WCD-02. A moderately coupled land data assimilation method (MCLDA) used in the NOAA Operational Weather Prediction Models - RAP and HRRR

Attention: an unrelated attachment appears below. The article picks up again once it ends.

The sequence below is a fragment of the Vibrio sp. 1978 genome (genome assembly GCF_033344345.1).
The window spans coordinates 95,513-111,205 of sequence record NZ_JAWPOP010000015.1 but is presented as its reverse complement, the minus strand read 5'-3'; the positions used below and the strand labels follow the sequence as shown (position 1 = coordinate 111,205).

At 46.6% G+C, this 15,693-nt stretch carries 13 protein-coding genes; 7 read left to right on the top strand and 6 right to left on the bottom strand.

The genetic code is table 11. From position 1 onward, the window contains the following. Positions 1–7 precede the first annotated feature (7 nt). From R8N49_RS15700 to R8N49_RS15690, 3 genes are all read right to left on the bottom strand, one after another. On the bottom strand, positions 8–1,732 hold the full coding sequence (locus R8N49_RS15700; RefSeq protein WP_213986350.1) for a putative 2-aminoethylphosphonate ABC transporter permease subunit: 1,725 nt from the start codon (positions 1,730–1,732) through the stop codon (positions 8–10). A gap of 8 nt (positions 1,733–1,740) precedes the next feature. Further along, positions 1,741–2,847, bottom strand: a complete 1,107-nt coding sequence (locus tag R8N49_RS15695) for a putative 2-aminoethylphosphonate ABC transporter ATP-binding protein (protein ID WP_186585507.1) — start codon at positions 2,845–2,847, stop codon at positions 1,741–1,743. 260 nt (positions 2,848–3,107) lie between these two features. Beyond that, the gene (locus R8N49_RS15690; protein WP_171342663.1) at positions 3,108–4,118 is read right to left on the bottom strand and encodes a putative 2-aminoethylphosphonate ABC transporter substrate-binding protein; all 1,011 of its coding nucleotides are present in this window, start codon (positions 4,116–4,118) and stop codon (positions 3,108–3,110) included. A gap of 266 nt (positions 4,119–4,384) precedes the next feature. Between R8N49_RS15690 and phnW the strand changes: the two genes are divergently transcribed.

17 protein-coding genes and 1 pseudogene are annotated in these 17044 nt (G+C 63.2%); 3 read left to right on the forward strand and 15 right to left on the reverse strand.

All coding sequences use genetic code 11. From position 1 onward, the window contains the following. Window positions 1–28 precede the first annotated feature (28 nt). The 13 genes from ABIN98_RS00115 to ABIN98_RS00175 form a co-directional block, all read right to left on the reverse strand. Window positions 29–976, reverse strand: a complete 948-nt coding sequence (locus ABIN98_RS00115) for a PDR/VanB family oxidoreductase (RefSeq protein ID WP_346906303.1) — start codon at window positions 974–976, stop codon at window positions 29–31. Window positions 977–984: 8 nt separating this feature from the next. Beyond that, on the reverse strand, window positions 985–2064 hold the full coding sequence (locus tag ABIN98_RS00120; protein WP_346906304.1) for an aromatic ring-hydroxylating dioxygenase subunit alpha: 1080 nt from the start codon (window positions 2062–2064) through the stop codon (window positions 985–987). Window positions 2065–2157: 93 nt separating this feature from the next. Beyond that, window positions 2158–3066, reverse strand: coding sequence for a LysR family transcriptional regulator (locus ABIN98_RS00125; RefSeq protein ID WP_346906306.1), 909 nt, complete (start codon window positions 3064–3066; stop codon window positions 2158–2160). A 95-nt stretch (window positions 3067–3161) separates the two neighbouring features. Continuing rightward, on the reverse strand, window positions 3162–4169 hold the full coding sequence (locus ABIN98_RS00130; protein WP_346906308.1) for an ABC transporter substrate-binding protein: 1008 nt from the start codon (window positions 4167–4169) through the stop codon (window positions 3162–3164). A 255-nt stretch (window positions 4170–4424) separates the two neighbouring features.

Initialization methods are needed for all components of earth-system models from medium-range to decadal predictions, and also for only few-hour forecasts in support of safety (e.g., severe weather) and economic (e.g., energy) applications. Strongly coupled land-atmosphere data assimilation (SCDA) producing balanced initial conditions across the land-atmosphere system has not yet been introduced to operational numerical weather prediction (NWP) models, and most NWP systems around the world have evolved separate data assimilation procedures for the atmosphere vs. land/snow system components. This method has been classified as weakly coupled data assimilation system (WCDA). In the NOAA operational weather models, a moderately coupled land/snow-atmosphere assimilation method (MCLDA) has been implemented, a step forward from the WCDA towards the SCDA. In this method soil state variables (soil temperature/moisture, snow temperature, snow water equivalent) are not included in the analyzed variables in the Gridpoint Statistical Interpolation (GSI) data assimilation system, as should be done in the SCDA. However, the atmosphere and land or snow conditions are both updated within the same data assimilation step using the same set of observations. Using this assimilation method, surface state variables have cycled continuously for 6 years since 2015 for the 3-km NOAA High-Resolution Rapid Refresh (HRRR) model and for 10 years since 2011 for the 13-km NOAA Rapid Refresh (RAP) model. The method has been modified and refined over these years to achieve more accurate initial state of soil and snow variables for better predictions in the first couple hours into the model simulation. To quantify the impact of MCLDA a set of month-long experiments were conducted with and without this MCLDA for both winter and summer seasons using the 13-km RAP model with atmosphere (50 levels), soil (9 levels) and snow (up to 2 layers if present) on the same horizontal grid. Improvements were evident for 2-m temperature for all times of day out to 6-12h for both seasons but stronger in winter. Better temperature forecasts were also shown in the 1000-800 hPa layer corresponding roughly to the boundary layer. The results from this study will be presented at the meeting.